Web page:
Another obligation of the women in the Aboriginal society economy was the manufacturing of household utensils among other furnishings. Making of pots was, and remains the role of women. Other household equipment made by women includes wooden mortars that were used to crush both medicine and corn as food (Patricia 5/16/ 2011). The colonialist who reached some of these parts and established textile industries adopted this trend.  Today, majority of textile industries have employed more women than men in the sections that require handcrafts such as the gathering of the raw materials and the weaving.  Aboriginal women are good at making baskets, mats, different clothing among others. These particular items are a source of income and a livelihood for their families, apart from what the men provided.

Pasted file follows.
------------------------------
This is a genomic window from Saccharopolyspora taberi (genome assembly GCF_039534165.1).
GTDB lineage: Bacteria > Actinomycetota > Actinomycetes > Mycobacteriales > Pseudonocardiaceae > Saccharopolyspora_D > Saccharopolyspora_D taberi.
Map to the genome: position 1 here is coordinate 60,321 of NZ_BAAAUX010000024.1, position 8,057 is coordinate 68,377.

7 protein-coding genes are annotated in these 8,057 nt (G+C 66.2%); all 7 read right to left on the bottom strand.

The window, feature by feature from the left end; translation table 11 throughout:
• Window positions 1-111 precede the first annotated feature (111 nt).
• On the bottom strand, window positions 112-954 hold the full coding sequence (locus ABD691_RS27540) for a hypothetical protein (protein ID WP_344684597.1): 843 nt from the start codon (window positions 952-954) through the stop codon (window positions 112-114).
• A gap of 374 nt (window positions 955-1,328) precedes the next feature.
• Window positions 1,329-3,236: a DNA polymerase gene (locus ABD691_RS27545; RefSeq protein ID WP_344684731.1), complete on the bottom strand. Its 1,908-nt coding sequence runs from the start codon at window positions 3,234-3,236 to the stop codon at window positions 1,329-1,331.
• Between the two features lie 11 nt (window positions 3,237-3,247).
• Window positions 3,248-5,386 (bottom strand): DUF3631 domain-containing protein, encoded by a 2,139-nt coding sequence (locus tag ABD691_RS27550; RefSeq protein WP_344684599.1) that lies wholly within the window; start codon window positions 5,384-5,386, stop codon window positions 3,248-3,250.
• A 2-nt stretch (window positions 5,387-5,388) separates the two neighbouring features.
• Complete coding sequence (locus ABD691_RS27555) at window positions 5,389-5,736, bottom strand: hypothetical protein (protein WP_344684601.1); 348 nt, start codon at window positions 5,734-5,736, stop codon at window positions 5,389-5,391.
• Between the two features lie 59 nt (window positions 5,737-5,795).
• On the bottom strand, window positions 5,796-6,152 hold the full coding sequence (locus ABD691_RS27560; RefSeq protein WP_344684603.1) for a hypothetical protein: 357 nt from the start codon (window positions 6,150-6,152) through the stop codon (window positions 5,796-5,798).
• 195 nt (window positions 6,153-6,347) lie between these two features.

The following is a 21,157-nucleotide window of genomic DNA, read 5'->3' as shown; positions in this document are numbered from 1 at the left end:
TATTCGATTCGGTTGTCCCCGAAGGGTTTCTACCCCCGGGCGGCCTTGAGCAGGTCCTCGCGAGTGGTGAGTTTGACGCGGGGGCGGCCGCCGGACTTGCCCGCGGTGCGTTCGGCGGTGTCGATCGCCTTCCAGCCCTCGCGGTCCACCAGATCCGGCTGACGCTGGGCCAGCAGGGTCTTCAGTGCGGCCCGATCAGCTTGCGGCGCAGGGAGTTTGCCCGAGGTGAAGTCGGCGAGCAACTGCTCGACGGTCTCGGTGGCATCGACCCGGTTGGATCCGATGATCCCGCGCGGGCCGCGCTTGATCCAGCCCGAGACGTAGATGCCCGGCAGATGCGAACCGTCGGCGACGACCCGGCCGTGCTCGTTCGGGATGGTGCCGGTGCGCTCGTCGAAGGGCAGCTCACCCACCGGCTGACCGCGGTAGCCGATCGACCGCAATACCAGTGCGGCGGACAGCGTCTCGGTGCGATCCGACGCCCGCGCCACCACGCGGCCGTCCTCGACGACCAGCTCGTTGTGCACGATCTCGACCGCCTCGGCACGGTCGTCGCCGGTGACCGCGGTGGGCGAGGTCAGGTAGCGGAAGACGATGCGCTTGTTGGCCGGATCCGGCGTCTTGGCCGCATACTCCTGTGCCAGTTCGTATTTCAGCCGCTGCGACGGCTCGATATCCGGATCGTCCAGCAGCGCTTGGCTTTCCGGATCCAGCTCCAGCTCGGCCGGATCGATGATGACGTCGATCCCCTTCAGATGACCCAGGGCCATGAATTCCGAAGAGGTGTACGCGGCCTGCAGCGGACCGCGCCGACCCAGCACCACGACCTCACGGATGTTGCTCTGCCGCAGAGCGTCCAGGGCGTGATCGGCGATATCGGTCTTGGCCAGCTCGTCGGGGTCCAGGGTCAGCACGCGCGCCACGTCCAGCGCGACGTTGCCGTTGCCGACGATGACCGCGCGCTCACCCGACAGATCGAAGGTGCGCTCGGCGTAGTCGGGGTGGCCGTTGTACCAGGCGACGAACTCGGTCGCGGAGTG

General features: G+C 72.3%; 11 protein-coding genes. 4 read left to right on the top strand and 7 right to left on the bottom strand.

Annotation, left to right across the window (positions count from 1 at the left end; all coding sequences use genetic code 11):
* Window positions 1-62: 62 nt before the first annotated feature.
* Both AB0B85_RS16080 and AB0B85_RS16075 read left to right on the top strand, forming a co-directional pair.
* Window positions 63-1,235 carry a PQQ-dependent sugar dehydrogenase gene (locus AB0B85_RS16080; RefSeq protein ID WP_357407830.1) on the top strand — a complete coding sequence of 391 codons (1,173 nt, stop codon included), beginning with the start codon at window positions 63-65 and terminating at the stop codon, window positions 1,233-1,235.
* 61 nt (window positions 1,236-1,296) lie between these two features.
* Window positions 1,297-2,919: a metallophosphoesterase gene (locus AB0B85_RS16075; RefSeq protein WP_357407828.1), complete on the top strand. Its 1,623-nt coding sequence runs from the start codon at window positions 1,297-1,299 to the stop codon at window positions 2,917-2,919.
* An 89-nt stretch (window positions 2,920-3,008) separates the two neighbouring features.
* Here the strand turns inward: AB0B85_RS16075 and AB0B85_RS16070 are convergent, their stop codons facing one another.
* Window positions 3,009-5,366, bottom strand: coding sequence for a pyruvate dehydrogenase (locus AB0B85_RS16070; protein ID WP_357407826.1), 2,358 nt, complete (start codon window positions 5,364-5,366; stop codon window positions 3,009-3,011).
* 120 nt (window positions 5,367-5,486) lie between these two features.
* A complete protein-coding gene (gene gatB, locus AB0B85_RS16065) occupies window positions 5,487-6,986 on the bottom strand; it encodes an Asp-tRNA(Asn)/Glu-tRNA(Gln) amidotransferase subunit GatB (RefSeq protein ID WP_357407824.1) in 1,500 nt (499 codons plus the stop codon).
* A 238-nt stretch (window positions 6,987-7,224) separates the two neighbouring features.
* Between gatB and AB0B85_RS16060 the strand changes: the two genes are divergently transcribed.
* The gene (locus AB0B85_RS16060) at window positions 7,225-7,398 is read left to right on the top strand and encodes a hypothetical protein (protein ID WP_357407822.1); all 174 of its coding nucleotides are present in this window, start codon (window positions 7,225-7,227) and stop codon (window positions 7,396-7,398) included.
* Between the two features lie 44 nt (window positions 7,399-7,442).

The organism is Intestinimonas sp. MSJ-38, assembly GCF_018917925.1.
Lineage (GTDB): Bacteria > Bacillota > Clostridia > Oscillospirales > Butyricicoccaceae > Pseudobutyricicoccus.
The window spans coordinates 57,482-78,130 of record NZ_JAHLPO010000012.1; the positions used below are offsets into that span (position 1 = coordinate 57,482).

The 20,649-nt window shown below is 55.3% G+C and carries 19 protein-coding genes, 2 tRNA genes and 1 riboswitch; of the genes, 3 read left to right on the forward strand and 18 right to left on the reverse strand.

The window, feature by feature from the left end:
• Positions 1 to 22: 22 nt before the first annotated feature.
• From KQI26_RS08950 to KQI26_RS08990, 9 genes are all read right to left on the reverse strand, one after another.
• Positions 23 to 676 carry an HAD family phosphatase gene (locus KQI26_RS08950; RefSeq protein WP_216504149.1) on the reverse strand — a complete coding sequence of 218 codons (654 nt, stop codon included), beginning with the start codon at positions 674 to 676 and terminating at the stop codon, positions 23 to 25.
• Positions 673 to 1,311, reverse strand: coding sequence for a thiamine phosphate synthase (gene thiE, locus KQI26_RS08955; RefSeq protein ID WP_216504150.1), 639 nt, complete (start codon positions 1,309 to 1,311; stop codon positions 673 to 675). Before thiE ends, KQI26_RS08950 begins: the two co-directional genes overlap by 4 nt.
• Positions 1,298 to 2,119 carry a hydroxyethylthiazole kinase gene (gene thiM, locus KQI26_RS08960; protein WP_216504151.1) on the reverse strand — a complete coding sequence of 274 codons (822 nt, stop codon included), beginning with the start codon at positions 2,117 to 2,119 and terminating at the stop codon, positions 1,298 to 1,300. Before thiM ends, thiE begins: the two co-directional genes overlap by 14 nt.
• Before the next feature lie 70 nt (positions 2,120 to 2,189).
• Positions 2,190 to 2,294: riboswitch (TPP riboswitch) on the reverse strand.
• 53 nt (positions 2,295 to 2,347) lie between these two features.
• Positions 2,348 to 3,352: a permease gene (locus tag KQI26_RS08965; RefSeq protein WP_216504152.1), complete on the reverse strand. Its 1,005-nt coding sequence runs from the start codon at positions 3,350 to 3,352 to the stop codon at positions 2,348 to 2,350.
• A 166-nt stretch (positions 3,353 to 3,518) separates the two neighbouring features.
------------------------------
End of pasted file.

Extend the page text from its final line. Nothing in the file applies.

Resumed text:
Therefore, it was the right of the women to take part in these economic activities, in order to make the families remain sustained in terms of meeting basic needs.  In majority of the Aboriginal societies, early marriages are common (Leacock 2009).  Similarly, in patriarchal Aboriginal societies, men can at some point, determine the women’s obligations. The men deliberate on the household’s activities and remain the breadwinners, while women work remains supplementary.  In the view of the modern gender study perspective, the rights of women in the Aboriginal society seem to be quite oppressed at one point or another (Leacock 2009).  Early marriages today are discouraged and the incessant campaigns that penetrate these communities are slowly changing the perspective of women on their gender roles and their rights.